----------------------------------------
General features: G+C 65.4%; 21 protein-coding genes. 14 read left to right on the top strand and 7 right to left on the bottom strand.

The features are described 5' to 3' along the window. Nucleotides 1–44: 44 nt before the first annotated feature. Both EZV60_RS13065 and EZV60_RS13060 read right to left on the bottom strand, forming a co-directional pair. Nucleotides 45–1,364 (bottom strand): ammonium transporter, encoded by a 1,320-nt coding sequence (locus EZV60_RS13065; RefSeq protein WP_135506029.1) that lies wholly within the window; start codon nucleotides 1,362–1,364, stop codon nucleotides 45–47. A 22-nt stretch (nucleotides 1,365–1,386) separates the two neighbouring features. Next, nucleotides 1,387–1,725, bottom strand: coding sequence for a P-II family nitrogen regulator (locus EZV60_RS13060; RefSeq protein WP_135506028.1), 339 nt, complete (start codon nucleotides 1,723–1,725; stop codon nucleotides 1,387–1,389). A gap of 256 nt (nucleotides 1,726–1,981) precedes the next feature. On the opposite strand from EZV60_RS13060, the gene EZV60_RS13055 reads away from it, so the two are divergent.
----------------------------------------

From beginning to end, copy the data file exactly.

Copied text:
General features: G+C 65.4%; 21 protein-coding genes. 14 read left to right on the top strand and 7 right to left on the bottom strand.

The features are described 5' to 3' along the window. Nucleotides 1–44: 44 nt before the first annotated feature. Both EZV60_RS13065 and EZV60_RS13060 read right to left on the bottom strand, forming a co-directional pair. Nucleotides 45–1,364 (bottom strand): ammonium transporter, encoded by a 1,320-nt coding sequence (locus EZV60_RS13065; RefSeq protein WP_135506029.1) that lies wholly within the window; start codon nucleotides 1,362–1,364, stop codon nucleotides 45–47. A 22-nt stretch (nucleotides 1,365–1,386) separates the two neighbouring features. Next, nucleotides 1,387–1,725, bottom strand: coding sequence for a P-II family nitrogen regulator (locus EZV60_RS13060; RefSeq protein WP_135506028.1), 339 nt, complete (start codon nucleotides 1,723–1,725; stop codon nucleotides 1,387–1,389). A gap of 256 nt (nucleotides 1,726–1,981) precedes the next feature. On the opposite strand from EZV60_RS13060, the gene EZV60_RS13055 reads away from it, so the two are divergent.